The World Day for Safety and Health at Work, also known as Occupational Health and Safety Day, is observed annually on April 28 to encourage the prevention of workplace accidents and diseases around the world. It is a public awareness campaign aimed at drawing international attention to the extent of work-related accidents and how encouraging and cultivating safety and health culture can help reduce the number of deaths and injuries at work.
History of Occupational Safety & Health Day
Regulation and research in occupational safety and health are relatively recent developments. In response to worker concerns, labor movements emerged in the years after the industrial revolution. The health dangers caused by chemicals, dust, metals, and other disease-causing variables that workers in more than 50 different vocations must contend with were discussed in “De Morbis Diatriba,” which was published in 1700. Early 19th-century concerns about the poor health of children working in cotton mills led to the enactment of the Factory Acts in the United Kingdom.
The Factory Inspectorate Act of 1833 established a dedicated professional factory inspection service. In 1844, a new act was passed in response to the factory inspectorate’s request, limiting the number of hours that women in the textile industry might work. Machine guarding was mandated by industry, but only in the textile sector and in areas where women or children might be present.
When a Royal Commission’s findings on the working conditions for miners were published in 1840, they made clear the dangerous working conditions and high accident rates. The 1842 Mines Act was enacted as a result of the public outcry the commission caused. The statute created a mining inspectorate, leading to prosecutions and increased security. By 1850, inspectors were free to enter and inspect locations as they pleased. Both the first worker’s compensation law and the first social insurance law in the Western world were signed by Otto von Bismarck in 1883 and 1884, respectively.
Occupational Safety & Health Day timeline
The Occupational Safety and Health Act is passed in the United States.
The Occupational Safety and Health Agency (O.S.H.A.) is created as the government agency in charge of worker health and safety.
O.S.H.A. establishes its training Institute.
Occupational Safety and Health Day is established by the International Labor Organization.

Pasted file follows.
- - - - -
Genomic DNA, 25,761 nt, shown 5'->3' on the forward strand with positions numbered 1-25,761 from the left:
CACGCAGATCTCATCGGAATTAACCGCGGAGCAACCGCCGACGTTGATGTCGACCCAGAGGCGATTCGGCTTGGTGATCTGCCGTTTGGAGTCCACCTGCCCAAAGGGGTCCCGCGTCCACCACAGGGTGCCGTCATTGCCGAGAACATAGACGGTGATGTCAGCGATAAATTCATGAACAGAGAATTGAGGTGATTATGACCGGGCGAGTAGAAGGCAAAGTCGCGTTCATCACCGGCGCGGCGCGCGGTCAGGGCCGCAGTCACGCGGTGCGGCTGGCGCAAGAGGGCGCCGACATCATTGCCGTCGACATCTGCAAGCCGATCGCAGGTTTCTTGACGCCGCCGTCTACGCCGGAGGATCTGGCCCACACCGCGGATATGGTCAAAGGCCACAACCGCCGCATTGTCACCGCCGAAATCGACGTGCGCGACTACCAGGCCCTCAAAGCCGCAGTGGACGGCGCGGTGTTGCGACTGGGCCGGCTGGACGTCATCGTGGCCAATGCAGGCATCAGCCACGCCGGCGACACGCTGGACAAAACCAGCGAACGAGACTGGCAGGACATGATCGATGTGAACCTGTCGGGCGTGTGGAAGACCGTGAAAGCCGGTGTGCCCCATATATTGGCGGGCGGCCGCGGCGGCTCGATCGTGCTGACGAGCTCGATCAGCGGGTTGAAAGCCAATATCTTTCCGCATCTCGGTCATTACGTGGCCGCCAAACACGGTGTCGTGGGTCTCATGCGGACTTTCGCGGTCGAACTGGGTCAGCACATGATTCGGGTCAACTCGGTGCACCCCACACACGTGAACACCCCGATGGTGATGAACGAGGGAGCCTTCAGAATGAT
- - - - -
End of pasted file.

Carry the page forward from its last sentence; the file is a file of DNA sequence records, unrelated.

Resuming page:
Occupational Safety & Health Day FAQs
What are the causes of workplace accidents?
Lifting, fatigue, poor lighting, hazardous materials, and workplace violence are all factors to consider.
What are the five occupational safety procedures?
Maintain proper posture, take regular breaks, use proper equipment, and report any safety concerns.
What's the most common non-fatal workplace accident?
A slip, trip, or fall is the most prevalent type of non-fatal accident in the workplace.
How to Observe Occupational Safety & Health Day
Participate in a workshop
Organize a specialized workshop on various aspects of occupational health and safety, under the guidance of a qualified expert. If you can't get one, try looking for a workshop you can attend.
Host a themed get-together
Host a little get-together in honor of the day. Include activities that teach employees how to work in a productive but safe atmosphere.
Make others aware of the situation
Learn about workplace accident statistics and the importance of occupational health and safety. Use the hashtags #WorldDayForSafety, #WorkSafety, and #HealthAndSafety to share this information on social media and help raise awareness.
5 Interesting Facts About Workplace Safety
Penalties of over $1,000
Businesses in breach of O.S.H.A. laws face an average penalty of $1,028.
Overexertion leads to injuries
Overexertion is responsible for around a quarter of all workplace injuries.
Get slinky for yourself
Businesses lose $12.75 billion each year due to injuries caused by pushing, lifting, tugging, carrying, and/or holding.
10% of skin cancer cases
Workplace exposure to hazardous materials is responsible for 10% of all skin cancer cases.
6,000 daily work-related injury death
6,000 people die daily as a result of work-related injuries.
Why Occupational Safety & Health Day is Important
It creates awareness
Occupational Health and Safety Day is an international awareness-raising campaign that raises awareness of the seriousness of work-related injuries, diseases, and fatalities. It emphasizes the necessity of establishing and promoting good workplace safety and health culture.
It prevents unnecessary accidents
A report showed that 50% of work-related accidents and injuries can easily be avoided. With proper safety measures in place, a safe and healthy working environment would prevent unnecessary loss of lives.
It increases productivity
Employees who are in good health are more productive at work. When occupational health and safety are properly implemented, employees will feel safe and inspired to work since they will be safeguarded and their safety and health will not be jeopardized.
Occupational Safety & Health Day dates